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[GreenYes] Re: [GreenYes]Not-so-green magazines

And on a related note, the Center for a New American Dream is
actively pushing a Do Not Junk Mail campaign:

On Feb 27, 2007, at 12:32 PM, Gary Liss wrote:

> This is a great article highlighting an opportunity for Zero Waste
> communities to get involved. If you're interested in helping with
> the campaign to get magazines to really go Green, contact:
> Coop America Magazine Paper Project, go to: http://
> index.cfm or contact Frank Locantore, WoodWise Program Director,
> 1612 K St NW, Suite 600, Washington, DC 20006, (800) 58-GREEN,
> <frank@no.address>
> Susan Kinsella, Executive Director, Conservatree, Phone -
> 415/561-6526, E-mail Fax - 509/756-6987, susan@no.address,
> skype - susanekinsella,
> They can highlight how you could make a difference with this campaign.
> Gary
>> From: "Eric Lombardi" <eric@no.address>
>> To: "'Greenyes'" <GreenYes@no.address>
>> Subject: [GreenYes] FW: [PaperNet] Not-so-green magazines
>> Date: Tue, 27 Feb 2007 13:00:37 -0700
>> -----Original Message-----
>> From: papernetwork@no.address
>> [ mailto:papernetwork@no.address]
>> On Behalf Of Conrad MacKerron
>> Sent: Monday, February 26, 2007 4:55 PM
>> To: papernetwork@no.address
>> Subject: [PaperNet] Not-so-green magazines
>> Not-so-green magazines
>> Some glossies cover the environment, but cover up their own
>> practices, says
>> Fortune's Marc Gunther.
>> By Marc Gunther, Fortune senior writer
>> February 22 2007: 9:34 AM EST
>> pluggedin_Gunther_greenmags.fortune/index.htm?
>> section=money_topstories
>> NEW YORK (Fortune) -- The New Yorker won awards for its stories about
>> climate change and Vanity Fair publishes a "green" issue, but just
>> try to
>> find parent company Conde Nast's environmental policy. You can't.
>> Newsweek ran a cover on "The Greening of America," but its owner, The
>> Washington Post Co., won't identify the magazine's paper suppliers
>> or say
>> where its paper comes from. Maybe The Post's Bob Woodward should
>> investigate.
>> As for Hearst, which publishes Oprah's magazine and Cosmopolitan, the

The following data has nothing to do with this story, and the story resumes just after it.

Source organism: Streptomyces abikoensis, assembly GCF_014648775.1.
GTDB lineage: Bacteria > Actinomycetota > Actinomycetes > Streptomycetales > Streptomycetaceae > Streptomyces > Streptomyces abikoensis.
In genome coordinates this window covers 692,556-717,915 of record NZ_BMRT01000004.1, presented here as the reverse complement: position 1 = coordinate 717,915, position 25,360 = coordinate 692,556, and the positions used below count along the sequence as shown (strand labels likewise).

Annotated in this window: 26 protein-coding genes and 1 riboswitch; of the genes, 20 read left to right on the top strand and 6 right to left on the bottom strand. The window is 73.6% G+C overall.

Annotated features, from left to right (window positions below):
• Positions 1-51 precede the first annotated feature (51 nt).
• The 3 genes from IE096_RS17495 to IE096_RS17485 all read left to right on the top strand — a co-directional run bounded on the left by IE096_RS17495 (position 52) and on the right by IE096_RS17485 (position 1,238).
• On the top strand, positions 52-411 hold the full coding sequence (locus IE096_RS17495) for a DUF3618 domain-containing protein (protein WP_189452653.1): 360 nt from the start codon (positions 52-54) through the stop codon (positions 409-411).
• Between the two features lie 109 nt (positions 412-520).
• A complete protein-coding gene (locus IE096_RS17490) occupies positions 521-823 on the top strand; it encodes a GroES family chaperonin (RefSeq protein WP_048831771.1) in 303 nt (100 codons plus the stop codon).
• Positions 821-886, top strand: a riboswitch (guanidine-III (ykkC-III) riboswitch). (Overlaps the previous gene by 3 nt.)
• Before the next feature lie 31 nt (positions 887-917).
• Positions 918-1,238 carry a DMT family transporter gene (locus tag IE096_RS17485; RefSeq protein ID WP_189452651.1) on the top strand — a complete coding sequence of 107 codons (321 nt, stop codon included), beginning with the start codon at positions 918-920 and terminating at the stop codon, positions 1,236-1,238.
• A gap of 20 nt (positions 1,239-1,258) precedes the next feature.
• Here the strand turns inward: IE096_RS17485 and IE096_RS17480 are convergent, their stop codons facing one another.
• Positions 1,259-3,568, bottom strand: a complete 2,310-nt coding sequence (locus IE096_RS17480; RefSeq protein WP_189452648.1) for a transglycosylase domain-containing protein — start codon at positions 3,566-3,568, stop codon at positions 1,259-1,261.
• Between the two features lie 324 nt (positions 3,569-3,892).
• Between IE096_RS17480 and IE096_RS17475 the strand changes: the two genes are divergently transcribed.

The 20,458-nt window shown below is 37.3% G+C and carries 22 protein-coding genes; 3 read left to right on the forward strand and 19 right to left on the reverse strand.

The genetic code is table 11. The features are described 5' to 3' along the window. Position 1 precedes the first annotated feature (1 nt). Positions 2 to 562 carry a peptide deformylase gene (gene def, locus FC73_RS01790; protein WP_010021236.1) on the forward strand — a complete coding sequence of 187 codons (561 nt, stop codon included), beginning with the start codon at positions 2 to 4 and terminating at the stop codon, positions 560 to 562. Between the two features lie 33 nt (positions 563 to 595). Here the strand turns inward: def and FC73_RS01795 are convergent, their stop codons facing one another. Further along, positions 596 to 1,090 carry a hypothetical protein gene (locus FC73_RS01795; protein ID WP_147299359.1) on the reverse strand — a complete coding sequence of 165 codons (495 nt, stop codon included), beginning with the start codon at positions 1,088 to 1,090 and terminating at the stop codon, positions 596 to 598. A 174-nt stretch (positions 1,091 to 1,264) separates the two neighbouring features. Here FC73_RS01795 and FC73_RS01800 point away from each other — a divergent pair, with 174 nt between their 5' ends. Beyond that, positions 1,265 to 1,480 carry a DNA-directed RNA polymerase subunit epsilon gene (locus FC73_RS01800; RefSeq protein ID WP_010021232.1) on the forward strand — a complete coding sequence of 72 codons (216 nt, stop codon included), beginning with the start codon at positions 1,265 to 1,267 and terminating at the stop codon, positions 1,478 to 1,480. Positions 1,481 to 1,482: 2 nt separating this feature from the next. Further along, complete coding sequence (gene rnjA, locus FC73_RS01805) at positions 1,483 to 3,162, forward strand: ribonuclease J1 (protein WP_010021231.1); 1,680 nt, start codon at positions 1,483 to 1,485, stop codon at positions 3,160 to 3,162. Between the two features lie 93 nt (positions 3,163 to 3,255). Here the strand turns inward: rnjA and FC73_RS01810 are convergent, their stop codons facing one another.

>> privately held firm is developing an environmental policy to
>> govern its
>> paper buying. But the company won't provide details.
>> "The magazine industry's hypocrisy runs deep," asserts Todd Paglia,
>> executive director of Forest Ethics, an environmental group that
>> protects
>> forests by holding companies accountable for their paper buying.
>> "Conde Nast," Paglia goes on, "is seemingly unaware of the
>> strangeness of
>> doing a high-profile series in The New Yorker on climate change,
>> while
>> exacerbating the problem by using environmentally irresponsible
>> paper."
>> Conde Nast did not return emails or calls seeking comment.
>> The reluctance of publishers to talk about their environmental impact
>> suggests that they aren't paying attention - or that they want to
>> avoid it.
>> That makes a project undertaken by a group of paper users -
>> including the
>> Time Inc. division of Time Warner (Charts), the German publisher Axel
>> Springer, Random House UK, which is a unit of Bertelsmann, and
>> packaging
>> firm Tetra Pak - all the more unusual.
>> Those companies are all big customers of Stora Enso (Charts), a
>> Finnish-Swedish paper, packaging and forest products giant based
>> in London.
>> With Stora Enso, they formed a partnership to track their supply
>> chain into
>> the heart of Russia's forests to try to insure that it is
>> harvested in a
>> sustainable way.
>> Ordinarily, I try not to write about Time Inc., which publishes
>> Fortune and
>> This story is an exception because the company's
>> environmental
>> practices deserve recognition.
>> Time Inc. joined with Nike (Charts), Staples (Charts), Hewlett
>> Packard
>> (Charts) and the nonprofit group Metafore in 2003 to form the
>> Paper Working
>> Group to promote environmentally preferable paper. It worked with